Sarah Cwiek for Michigan Radio: A plan to downsize a Kalamazoo nursing home that has some residents’ families and elder advocates crying foul is on hold for now, according to the facility’s CEO.
In January, the Harold and Grace Upjohn Community Care Center sent out a letter announcing imminent plans to downsize by 42 residents as part of a larger facility overhaul, saying some would have to "transition" to other locations.
But the Michigan Long Term Care Ombudsman’s office calls that unacceptable. It says state and federal law allows nursing homes to remove residents for just a few very specific reasons -- and that’s not one of them.
“None of those circumstances apply in this case,” said Alison Hirschel, legal counsel for the Ombudsman’s office. “And so we’re deeply troubled that very fragile residents are being forced to leave when it doesn’t appear it meets any of the federal or state requirements for an eviction.”
Hirschel says nursing home residents also weren’t properly informed of their legal rights in an “involuntary discharge” situation -- including the right to appeal an eviction, and have that appeal heard before removal -- and that some have already left the Upjohn Center. The affected residents are mostly in their 80s and 90s, including at least one in hospice.
Hirschel says these concerns have been repeatedly communicated to the Michigan Department of Licensing and Regulatory Affairs, the agency responsible for oversight at long-term care facilities, but LARA has not intervened. “Despite our many conversations with them, they have not stepped up to protect these residents,” she said.
In a written statement, LARA says there has been "no formal finding of non-compliance with regulations against the home has been made at this time, and the home has been taking the necessary steps to correct any concerns raised by the department,” according to Bureau of Community and Health Systems Larry Horvath.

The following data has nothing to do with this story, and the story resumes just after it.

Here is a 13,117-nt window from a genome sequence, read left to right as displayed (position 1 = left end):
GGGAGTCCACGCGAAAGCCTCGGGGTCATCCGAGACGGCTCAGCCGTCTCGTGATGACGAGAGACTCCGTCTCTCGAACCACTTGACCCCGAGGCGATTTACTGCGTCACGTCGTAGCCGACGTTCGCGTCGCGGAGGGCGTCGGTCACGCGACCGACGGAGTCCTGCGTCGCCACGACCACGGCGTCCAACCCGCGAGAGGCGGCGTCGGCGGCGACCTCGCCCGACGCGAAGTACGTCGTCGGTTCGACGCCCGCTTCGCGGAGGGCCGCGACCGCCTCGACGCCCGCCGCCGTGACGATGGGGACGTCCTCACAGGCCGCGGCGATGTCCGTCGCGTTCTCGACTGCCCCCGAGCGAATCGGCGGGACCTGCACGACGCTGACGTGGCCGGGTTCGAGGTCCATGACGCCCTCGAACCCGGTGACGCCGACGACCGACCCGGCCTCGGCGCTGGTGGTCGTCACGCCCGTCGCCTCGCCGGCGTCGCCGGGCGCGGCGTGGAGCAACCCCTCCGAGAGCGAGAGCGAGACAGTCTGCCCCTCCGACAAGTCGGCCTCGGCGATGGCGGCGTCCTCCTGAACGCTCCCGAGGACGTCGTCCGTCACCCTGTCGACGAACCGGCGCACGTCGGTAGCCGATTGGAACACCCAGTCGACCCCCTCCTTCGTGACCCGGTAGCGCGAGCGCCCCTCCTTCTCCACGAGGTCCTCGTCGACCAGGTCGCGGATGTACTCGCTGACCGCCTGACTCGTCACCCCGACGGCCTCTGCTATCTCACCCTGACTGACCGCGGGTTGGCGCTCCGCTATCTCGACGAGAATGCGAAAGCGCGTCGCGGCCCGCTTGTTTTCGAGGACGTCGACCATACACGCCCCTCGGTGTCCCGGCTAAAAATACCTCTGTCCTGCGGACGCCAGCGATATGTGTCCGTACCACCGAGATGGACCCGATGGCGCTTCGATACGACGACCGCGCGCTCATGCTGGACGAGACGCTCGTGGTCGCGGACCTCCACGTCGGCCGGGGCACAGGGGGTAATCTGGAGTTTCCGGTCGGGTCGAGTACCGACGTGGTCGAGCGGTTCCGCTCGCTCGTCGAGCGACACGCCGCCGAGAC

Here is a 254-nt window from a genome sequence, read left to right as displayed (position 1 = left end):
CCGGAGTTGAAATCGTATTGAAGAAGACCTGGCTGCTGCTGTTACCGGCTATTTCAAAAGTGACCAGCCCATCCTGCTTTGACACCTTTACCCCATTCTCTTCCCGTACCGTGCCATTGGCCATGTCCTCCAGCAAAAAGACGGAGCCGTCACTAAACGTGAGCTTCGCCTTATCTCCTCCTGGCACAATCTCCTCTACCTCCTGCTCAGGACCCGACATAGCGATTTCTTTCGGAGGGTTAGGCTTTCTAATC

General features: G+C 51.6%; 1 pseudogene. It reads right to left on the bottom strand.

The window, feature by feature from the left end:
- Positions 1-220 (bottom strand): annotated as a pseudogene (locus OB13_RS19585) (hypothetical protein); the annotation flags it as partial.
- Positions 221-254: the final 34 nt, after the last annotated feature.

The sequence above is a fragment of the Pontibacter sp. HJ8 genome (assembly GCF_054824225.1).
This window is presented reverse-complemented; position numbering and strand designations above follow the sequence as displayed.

LARA says the Upjohn Center, which is part of the larger Heritage Community of Kalamazoo, is “proposing a reduction in licensed bed capacity,” which was communicated via several “informational letters.”
According to an agency statement, “the provider has been very cooperative with the department’s review of this matter and has taken steps to correct any misperceptions that the letters were intended as a formal discharge of any individual specific resident.”
Heritage Community CEO Jay Prince echoed that, saying via email Tuesday that there’s been “a great deal of confusion” about the matter.
“The simple answer is, no resident has been notified to leave, nor asked to leave, nor is being forced to leave,” Prince said.
Prince also said the proposed changes are “on hold” for now. Should the project move forward eventually, we will make sure every appropriate step is taken to inform and support our residents in every way,” he said.
Prince said there is “no timetable” for proceeding with the downsizing plan, saying that Heritage awaits “further direction from LARA.”
LARA says it has received two formal complaints about the proposed changes at Upjohn. The agency says it continues to review the case.